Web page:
On our own?

Spring not only brings us daffodils and cherry blossoms in Washington, D.C., but also occasionally powerful thunderstorms that can knock out power to thousands of homes and businesses.

I live in one of those northern and western suburbs of DC that tend to lose power fairly frequently.

It used to be that one of the few nice things about losing power was the sound of silence. But those days are gone. Now losing power has a new sound: the whirring of the startup of my neighbors’ backup generators.

We need power not only to keep our food from spoiling and protect us from uncomfortable and even dangerous heat, but also to stay connected. As a nation, we are becoming ever more dependent on electronic devices. We cannot survive without our cell phones and computers, let alone our refrigerators and air conditioners. At the same time, climate change threatens the reliability of the grid through more intense heat waves and potentially more powerful storms.

While it’s easy to say we should work to prevent disruption in electricity, how much should we invest to bolster the resilience of the grid? And who should pay?

How climate change amplified Sandy’s impacts

As Hurricane Sandy moves out of the region, people in affected areas are beginning to take stock of the damage. Flooding in parts of New Jersey and New York from the storm surge hit record levels. The 13.8-foot surge measured at Battery Park in Lower Manhattan surpassed the all-time record of 11.2 feet set in 1821, flooding the New York subway system and two major commuter tunnels.  Along the Eastern Seaboard, an estimated 7.5 million people lost power. Farther inland, blizzard conditions dropped as much as 2 feet of snow as Sandy crashed into arctic air over the Midwest. While early estimates indicate direct damages from the hurricane may be as much as $20 billion, the total economic losses, including losses in consumer and business spending, could be more than twice that amount.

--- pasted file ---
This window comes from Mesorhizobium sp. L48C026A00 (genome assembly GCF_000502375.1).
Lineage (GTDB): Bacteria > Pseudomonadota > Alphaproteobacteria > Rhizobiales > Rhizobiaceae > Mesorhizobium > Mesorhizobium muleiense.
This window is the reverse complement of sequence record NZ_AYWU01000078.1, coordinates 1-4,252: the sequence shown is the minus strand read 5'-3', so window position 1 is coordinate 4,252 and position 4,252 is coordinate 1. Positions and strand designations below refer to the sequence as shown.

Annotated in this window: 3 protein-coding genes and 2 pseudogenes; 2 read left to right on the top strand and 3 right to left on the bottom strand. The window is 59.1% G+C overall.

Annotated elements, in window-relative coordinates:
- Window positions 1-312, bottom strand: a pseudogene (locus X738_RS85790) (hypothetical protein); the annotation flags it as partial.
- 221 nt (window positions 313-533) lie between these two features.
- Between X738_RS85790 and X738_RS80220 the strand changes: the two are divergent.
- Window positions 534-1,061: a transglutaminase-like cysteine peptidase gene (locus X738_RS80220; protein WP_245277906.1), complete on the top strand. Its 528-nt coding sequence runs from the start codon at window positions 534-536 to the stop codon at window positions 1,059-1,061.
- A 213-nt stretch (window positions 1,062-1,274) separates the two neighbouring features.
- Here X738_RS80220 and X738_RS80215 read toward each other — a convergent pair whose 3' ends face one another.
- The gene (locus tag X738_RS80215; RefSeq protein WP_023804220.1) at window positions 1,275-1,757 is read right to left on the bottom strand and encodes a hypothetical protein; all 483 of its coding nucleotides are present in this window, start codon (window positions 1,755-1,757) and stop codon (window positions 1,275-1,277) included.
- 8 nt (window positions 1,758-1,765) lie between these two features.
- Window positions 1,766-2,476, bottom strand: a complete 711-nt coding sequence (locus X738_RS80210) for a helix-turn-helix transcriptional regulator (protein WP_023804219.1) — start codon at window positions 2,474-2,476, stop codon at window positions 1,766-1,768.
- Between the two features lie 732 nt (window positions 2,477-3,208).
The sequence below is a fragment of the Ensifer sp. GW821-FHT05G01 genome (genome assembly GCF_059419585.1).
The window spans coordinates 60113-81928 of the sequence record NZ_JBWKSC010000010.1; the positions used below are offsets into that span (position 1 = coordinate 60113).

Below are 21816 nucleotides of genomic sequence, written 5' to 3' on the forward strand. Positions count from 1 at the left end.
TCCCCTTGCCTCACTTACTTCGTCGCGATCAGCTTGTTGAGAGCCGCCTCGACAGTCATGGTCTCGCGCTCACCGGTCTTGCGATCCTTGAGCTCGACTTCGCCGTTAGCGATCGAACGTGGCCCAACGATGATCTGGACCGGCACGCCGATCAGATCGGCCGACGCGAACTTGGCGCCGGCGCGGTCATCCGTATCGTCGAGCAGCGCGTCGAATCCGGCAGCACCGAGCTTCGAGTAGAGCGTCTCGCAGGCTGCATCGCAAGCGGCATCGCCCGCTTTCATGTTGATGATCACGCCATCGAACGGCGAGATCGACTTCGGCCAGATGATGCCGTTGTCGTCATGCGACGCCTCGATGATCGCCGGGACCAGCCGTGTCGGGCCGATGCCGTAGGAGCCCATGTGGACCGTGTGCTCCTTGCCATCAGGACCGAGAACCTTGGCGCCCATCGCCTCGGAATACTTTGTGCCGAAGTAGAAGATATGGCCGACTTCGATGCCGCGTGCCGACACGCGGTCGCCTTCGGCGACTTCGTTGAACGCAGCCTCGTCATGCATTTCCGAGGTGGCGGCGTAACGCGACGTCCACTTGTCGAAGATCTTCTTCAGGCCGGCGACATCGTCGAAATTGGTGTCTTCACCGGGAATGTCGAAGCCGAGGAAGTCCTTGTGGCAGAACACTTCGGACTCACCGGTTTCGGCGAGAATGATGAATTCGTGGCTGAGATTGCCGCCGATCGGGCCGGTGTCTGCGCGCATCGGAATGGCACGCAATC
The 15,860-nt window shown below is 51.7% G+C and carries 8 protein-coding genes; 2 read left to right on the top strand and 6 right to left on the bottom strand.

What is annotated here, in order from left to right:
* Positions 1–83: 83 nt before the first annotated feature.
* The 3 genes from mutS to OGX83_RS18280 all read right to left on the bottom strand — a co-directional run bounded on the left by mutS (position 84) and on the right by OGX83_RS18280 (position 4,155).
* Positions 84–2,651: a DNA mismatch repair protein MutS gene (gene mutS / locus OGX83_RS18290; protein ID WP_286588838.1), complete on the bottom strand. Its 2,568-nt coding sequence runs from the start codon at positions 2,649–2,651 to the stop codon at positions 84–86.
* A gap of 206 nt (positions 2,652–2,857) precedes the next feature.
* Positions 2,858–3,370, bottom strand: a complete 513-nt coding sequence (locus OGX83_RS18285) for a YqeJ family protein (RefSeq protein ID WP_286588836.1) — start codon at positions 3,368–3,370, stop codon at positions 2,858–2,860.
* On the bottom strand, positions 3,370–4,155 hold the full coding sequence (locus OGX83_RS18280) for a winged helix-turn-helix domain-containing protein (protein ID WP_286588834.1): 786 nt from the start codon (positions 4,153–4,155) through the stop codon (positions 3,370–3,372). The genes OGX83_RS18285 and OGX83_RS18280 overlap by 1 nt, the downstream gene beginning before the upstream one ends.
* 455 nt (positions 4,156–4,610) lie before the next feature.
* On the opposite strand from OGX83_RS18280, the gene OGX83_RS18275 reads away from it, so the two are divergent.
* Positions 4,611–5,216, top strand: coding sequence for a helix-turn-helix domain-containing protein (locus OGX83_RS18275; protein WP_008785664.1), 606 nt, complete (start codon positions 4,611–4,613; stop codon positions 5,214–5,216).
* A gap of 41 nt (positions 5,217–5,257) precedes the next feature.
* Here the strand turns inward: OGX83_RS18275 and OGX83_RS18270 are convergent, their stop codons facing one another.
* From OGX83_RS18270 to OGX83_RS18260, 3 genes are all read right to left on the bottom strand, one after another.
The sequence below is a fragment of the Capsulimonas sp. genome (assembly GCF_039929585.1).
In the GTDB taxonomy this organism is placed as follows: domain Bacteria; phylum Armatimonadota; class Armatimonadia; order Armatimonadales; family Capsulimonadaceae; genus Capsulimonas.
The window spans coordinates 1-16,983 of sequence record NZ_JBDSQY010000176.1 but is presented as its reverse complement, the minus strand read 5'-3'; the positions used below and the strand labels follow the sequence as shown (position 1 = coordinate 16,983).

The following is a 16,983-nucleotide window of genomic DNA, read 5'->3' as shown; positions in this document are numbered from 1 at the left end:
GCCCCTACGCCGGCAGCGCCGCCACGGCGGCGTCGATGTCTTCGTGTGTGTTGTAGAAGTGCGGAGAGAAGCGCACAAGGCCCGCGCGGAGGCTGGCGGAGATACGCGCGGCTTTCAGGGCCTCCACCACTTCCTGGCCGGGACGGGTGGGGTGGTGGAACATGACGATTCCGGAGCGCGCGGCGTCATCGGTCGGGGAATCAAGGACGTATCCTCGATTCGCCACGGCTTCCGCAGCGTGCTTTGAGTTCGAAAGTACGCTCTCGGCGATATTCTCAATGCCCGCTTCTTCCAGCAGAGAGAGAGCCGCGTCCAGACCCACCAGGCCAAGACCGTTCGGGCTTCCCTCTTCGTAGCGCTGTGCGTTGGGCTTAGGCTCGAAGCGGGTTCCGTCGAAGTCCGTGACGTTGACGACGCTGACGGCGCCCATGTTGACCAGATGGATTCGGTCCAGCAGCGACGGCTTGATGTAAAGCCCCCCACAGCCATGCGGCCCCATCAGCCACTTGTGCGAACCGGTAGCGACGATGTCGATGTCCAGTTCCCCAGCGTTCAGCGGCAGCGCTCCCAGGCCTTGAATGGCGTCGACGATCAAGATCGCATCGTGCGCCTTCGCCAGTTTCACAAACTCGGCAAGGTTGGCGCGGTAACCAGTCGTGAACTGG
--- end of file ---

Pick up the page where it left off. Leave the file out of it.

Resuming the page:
A number of climate change-related factors may well have intensified the storm's impact: higher ocean temperatures, higher sea levels, and an atmospheric traffic jam that may be related to Arctic melting.  Hurricane Sandy is also a clear reminder of how vulnerable our homes and infrastructure already are to extreme weather — and this risk is growing.

Increasing extreme weather is costly in many ways

A report released this week by two senior members of Congress notes that the unusual number of extreme weather events in 2012 has cost the country billions of dollars and that the unusual frequency of these events is consistent with what scientists have predicted from climate change.

The staff report, “Going to Extremes: Climate Change and the Increasing Risk of Weather Disasters” is from the offices of Reps. Edward Markey (D-MA) and Henry Waxman (D-CA), the prime movers behind the last attempt at significant climate legislation. It cites information from a variety of sources, including NOAA, the news media and the private sector to show how rising weather risk costs real money.  

Their report comes a week after Congress headed home for the elections having accomplished very little to address climate change. Nearly half the bills introduced by the current Congress would block or hinder climate action, though none of these have been enacted into law.

Mapping extreme weather across the U.S.

Today we’re updating our online map providing an overview of extreme weather events in the United States since 1990.  The map highlights memorable examples of extreme heat, heavy precipitation, drought, and wildfire, four types of events with clear trends connected to climate change.

Is Global Warming Causing Wild Weather?

I recently responded to a question on the National Journal blog, "Does climate change cause extreme weather like the heat waves much of the country has been enduring for the past few weeks?"